The product discharged from the last reactor has been analyzed by mass spectrometry and gas phase chromatography. The results, expressed in % by weight with respect to 100 g of the initial charge, are given in table III.
TABLE III__________________________________________________________________________CONSTITUENTS CATALYSTS H I J__________________________________________________________________________Hydrogen 3.22 3.80 3.38Methane 1.56 0.71 1.14Ethane 2.16 1.05 1.69Propane 4.99 2.83 4.55Isobutane 3.99 1.71 2.75n butane 5.68 2.45 3.93isopentane 2.29 0.84 1.35n pentane 1.66 0.60 0.97Σ n hexane + iso-hexanes -- 0.43 0.22Σ n heptane + iso-heptanes -- 0.15 0.08Σ n octane + isooctanes -- 0.04 0.02Methylcyclopentane -- 0.04 --Benzene 5.88 0.70 2.36Toluene 20.04 1.33 4.54Ethylbenzene 1.11 11.10 7.65 40.80 68.95 61.35Σ Xylenes 39.69 57.85 53.70Σ C9 aromatics 7.10 14.01 11.25Σ C10 aromatics 0.63 0.36 0.42C5 + yield by weight 78.40% 87.45% 82.56__________________________________________________________________________
Here again, the substantial advantage of using the catalysts according to the invention may be observed: the production of C8 aromatics considerably increased and the catalysts were by far less cracking (less methane, ethane, propane, butane and pentanes) and less dealkylating (substantially less toluene and benzene).
After separation of the normally gaseous products, we have distilled 10 kg of the liquid phase obtained by means of catalyst I. In a first column, benzene and C4 -C8 paraffins were separated; toluene was separated in a second column and the bottoms product of the second column were rectified in a third 40 plate column at a reflux ratio of 2.5. There was obtained, as top product, a mixture of C8 aromatics (ethylbenzene and xylenes) whose non-aromatic impurity content was 20 ppm by weight.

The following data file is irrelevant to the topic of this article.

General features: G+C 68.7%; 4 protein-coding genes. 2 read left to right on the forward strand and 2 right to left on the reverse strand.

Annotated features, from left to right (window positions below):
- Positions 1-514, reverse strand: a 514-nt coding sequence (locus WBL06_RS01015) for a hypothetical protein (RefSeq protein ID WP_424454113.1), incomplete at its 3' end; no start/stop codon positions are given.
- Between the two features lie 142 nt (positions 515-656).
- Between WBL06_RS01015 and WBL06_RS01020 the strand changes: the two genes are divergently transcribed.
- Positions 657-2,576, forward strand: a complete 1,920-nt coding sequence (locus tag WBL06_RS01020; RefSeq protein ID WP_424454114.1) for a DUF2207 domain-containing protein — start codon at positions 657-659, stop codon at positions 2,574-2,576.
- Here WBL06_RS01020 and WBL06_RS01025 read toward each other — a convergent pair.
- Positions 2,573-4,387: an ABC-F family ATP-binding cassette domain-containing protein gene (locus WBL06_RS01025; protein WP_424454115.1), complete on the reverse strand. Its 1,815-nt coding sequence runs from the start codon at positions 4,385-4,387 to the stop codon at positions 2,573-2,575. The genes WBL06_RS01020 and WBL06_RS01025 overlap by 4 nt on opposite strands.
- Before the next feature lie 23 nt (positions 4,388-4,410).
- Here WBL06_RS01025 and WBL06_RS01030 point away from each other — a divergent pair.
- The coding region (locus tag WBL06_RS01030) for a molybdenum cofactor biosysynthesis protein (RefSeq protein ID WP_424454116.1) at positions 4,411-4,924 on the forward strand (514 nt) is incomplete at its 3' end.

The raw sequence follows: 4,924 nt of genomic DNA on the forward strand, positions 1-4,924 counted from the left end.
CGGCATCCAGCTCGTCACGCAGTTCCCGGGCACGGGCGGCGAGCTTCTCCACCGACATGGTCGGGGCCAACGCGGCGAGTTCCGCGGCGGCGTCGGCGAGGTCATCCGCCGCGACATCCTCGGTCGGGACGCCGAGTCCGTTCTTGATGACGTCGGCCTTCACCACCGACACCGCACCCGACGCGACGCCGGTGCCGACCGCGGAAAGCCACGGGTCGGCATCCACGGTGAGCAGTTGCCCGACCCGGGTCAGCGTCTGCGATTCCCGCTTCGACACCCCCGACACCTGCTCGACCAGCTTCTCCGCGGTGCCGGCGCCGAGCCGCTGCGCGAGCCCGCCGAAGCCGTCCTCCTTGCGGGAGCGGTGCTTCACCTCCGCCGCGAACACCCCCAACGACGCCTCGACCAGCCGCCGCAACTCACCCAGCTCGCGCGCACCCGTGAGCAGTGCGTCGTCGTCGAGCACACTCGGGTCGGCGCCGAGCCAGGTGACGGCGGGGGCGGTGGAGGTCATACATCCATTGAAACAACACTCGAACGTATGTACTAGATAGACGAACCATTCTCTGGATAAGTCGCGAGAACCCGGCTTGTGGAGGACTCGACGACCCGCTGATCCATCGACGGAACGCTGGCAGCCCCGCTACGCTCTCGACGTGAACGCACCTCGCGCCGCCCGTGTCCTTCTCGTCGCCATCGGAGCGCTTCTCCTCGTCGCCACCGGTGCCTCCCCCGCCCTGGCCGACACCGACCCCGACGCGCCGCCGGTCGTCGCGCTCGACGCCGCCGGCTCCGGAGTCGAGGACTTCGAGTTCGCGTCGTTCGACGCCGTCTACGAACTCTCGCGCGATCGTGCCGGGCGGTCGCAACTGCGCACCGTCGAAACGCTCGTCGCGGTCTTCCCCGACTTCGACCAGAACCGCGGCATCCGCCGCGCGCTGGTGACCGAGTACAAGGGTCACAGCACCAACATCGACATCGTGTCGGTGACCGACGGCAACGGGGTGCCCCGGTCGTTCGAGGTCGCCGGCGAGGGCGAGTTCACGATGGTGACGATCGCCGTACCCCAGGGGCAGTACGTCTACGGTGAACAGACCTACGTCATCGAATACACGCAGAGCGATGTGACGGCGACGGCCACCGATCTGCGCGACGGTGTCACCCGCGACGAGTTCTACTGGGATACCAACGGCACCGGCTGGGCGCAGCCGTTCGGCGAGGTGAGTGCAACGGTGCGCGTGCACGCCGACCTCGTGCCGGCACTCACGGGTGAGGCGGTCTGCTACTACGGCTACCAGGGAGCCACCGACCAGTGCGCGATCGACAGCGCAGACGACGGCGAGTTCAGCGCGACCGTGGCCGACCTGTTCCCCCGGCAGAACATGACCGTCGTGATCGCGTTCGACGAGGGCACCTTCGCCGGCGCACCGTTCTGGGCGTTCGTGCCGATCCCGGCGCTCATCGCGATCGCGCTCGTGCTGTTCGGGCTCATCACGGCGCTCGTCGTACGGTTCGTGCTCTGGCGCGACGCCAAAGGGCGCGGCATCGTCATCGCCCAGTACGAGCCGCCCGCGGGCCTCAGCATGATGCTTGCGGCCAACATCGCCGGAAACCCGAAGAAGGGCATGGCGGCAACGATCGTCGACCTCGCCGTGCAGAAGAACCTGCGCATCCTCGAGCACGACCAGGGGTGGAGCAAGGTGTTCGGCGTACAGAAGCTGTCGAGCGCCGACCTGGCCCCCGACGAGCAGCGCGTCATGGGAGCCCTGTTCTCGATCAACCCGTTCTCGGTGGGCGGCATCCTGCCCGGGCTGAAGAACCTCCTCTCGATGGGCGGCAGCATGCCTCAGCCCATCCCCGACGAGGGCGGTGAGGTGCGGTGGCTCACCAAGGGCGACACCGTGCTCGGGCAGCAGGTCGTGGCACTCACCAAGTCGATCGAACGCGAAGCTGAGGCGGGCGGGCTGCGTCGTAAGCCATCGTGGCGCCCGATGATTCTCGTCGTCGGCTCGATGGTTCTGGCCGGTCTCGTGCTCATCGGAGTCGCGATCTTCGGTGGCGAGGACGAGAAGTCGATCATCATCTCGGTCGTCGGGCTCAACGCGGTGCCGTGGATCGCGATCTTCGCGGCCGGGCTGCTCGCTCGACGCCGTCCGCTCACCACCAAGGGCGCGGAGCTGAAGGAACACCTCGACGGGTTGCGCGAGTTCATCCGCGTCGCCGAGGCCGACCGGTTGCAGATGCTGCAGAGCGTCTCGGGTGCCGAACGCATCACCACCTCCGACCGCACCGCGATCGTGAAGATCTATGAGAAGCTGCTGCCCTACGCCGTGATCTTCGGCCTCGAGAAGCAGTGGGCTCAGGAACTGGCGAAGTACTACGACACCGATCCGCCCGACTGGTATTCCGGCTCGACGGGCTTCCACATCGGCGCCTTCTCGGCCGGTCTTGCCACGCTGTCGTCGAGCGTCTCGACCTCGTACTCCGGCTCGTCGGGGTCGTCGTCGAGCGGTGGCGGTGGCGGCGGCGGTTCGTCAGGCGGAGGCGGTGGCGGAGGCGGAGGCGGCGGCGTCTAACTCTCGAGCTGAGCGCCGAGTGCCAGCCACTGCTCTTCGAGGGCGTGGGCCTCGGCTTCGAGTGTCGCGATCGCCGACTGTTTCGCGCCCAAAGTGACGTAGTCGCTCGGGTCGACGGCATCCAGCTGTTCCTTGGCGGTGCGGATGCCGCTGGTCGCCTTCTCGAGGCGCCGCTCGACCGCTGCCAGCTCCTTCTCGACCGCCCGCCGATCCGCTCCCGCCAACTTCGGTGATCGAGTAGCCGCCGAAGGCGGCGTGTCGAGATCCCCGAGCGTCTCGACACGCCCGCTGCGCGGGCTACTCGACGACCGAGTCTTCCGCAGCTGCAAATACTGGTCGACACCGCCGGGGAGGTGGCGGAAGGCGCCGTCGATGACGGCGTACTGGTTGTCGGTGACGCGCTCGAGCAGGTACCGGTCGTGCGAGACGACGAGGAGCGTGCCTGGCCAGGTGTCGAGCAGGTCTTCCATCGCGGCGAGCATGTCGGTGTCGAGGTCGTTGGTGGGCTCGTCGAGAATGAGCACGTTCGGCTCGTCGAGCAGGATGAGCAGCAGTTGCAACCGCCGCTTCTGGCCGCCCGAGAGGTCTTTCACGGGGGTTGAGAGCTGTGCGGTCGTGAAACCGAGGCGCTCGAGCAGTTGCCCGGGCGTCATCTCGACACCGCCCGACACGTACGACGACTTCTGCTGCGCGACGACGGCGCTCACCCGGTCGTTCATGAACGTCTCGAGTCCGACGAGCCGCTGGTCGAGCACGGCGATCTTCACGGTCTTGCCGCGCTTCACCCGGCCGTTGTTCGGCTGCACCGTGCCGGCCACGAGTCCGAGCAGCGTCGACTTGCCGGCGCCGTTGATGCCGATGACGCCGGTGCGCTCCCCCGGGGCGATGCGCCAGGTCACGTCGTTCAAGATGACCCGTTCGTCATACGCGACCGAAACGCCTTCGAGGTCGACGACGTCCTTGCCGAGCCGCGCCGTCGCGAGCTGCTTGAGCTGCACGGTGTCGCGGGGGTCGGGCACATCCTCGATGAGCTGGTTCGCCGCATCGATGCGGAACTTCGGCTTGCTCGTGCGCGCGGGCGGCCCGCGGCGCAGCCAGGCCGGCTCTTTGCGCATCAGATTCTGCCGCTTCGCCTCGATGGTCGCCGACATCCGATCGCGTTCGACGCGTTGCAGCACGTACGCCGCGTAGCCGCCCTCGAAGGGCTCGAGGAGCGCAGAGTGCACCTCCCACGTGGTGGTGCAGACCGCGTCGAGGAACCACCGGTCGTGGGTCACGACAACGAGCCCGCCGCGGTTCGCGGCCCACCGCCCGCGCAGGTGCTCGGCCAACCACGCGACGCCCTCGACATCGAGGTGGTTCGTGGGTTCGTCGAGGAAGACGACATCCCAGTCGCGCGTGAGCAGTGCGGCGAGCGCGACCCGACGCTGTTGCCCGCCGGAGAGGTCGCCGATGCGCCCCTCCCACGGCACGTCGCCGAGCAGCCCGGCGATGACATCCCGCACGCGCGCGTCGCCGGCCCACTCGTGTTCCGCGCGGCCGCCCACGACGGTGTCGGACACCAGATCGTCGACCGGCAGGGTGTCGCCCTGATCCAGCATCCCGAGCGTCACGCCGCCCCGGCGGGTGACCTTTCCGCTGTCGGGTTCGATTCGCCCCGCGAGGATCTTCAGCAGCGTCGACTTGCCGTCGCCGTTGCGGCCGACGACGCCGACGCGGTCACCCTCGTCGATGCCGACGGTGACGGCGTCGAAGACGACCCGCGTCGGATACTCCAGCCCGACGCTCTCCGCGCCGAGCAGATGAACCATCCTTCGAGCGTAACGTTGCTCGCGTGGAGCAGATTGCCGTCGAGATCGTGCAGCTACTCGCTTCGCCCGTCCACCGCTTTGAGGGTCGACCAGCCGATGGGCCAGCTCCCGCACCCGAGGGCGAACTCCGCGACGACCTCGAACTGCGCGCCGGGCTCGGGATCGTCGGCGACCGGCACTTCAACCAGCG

For producing simultaneously benzene and C8 aromatics (ethylbenzene and xylenes) we have passed over the three catalysts A, B and C of example 1, hydrogen and a cut defined as follows:
density at 15° C.: 0.731
distillation ASTM: IP 65° C.; FP 145° C.
Its composition by weight was:
n hexane+isohexanes: 12.80%
n heptane+isoheptanes: 21.58%
n octane+isooctanes: 29.76%
n nonane+isononanes: 10.65%
ΣC7 naphthenes: 6.16%
ΣC8 naphthenes: 4.50%
ΣC9 naphthenes: 3%
The operating conditions were the following for the three catalysts:
temperature of the first bed: 515° C.
temperature of the second bed: 515° C.
temperature of the third bed: 545° C.
pressure: 10 bars
liquid charge hourly feed rate: 3 times the volume of the catalyst
hydrogen/hydrocarbons molar ratio: 5 at the inlet of each reactor.
The product discharged from the last reactor has been analyzed by mass spectrometry and gas phase chromatography. The results, expressed in % by weight with respect to 100 g of the initial charge, are given in table IV.
The great advantage of using the catalysts of the invention may also be observed: the joint production of benzene and C8 aromatics is far higher, as well as the hydrogen production.
After separation of the normally gaseous products, we have distilled 10 kg of the liquid phase obtained with catalyst B. The liquid phase was fed to a first 70 plate column at a reflux ratio of 35. 0.48 kg of products were discharged from the top and recycled to the catalyst bed inlet.
TABLE IV______________________________________Constituents Catalysts A B C______________________________________Hydrogen 2.74 3.46 3.14Methane 3.16 1.36 1.88Ethane 3.95 3.02 3.10Propane 7.87 6.68 6.61isobutane 5.34 3.69 4.07n butane 7.61 5.27 5.81isopentane 3.77 2.01 2.42n pentane 2.73 1.45 1.75 n hexane + isohexanes 0.25 0.73 0.58 n heptane + isoheptanes 0.17 0.22 0.20 n octane + isooctanes 0.01 0.03 0.03Methylcyclopentane 0.01 0.02 0.02Benzene 9.68 8.92 9.17Toluene 26 21.44 23.32Ethylbenzene 1.50 4.78 3.52 Xylenes 18.68 27.40 25.37C9 aromatics 6.23 9.26 8.74C10 + aromatics 0.30 0.26 0.27C5 + yield by weight 69.33% 76.52% 75.39% benzene + C8 aromatics 29.86% 41.10% 38.06%______________________________________